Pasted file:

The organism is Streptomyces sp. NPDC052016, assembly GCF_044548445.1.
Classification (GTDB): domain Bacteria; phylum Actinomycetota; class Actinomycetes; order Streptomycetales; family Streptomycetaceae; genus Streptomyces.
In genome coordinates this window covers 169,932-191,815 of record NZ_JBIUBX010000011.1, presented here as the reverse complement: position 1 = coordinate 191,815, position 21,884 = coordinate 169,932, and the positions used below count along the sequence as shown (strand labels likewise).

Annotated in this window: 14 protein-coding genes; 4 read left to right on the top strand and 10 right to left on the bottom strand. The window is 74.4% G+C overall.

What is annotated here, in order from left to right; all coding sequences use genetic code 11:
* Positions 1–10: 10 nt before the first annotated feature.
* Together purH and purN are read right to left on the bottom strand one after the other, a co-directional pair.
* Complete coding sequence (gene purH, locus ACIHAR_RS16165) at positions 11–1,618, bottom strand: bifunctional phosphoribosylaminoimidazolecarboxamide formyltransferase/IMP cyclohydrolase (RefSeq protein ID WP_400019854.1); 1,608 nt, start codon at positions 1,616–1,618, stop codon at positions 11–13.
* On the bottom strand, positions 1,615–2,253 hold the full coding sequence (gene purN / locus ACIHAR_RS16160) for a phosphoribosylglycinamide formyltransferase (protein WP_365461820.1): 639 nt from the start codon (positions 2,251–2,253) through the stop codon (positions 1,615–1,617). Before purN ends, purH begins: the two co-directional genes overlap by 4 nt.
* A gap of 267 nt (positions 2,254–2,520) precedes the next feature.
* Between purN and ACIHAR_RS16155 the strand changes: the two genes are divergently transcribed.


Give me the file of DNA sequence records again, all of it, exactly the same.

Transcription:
The organism is Streptomyces sp. NPDC052016, assembly GCF_044548445.1.
Classification (GTDB): domain Bacteria; phylum Actinomycetota; class Actinomycetes; order Streptomycetales; family Streptomycetaceae; genus Streptomyces.
In genome coordinates this window covers 169,932-191,815 of record NZ_JBIUBX010000011.1, presented here as the reverse complement: position 1 = coordinate 191,815, position 21,884 = coordinate 169,932, and the positions used below count along the sequence as shown (strand labels likewise).

Annotated in this window: 14 protein-coding genes; 4 read left to right on the top strand and 10 right to left on the bottom strand. The window is 74.4% G+C overall.

What is annotated here, in order from left to right; all coding sequences use genetic code 11:
* Positions 1–10: 10 nt before the first annotated feature.
* Together purH and purN are read right to left on the bottom strand one after the other, a co-directional pair.
* Complete coding sequence (gene purH, locus ACIHAR_RS16165) at positions 11–1,618, bottom strand: bifunctional phosphoribosylaminoimidazolecarboxamide formyltransferase/IMP cyclohydrolase (RefSeq protein ID WP_400019854.1); 1,608 nt, start codon at positions 1,616–1,618, stop codon at positions 11–13.
* On the bottom strand, positions 1,615–2,253 hold the full coding sequence (gene purN / locus ACIHAR_RS16160) for a phosphoribosylglycinamide formyltransferase (protein WP_365461820.1): 639 nt from the start codon (positions 2,251–2,253) through the stop codon (positions 1,615–1,617). Before purN ends, purH begins: the two co-directional genes overlap by 4 nt.
* A gap of 267 nt (positions 2,254–2,520) precedes the next feature.
* Between purN and ACIHAR_RS16155 the strand changes: the two genes are divergently transcribed.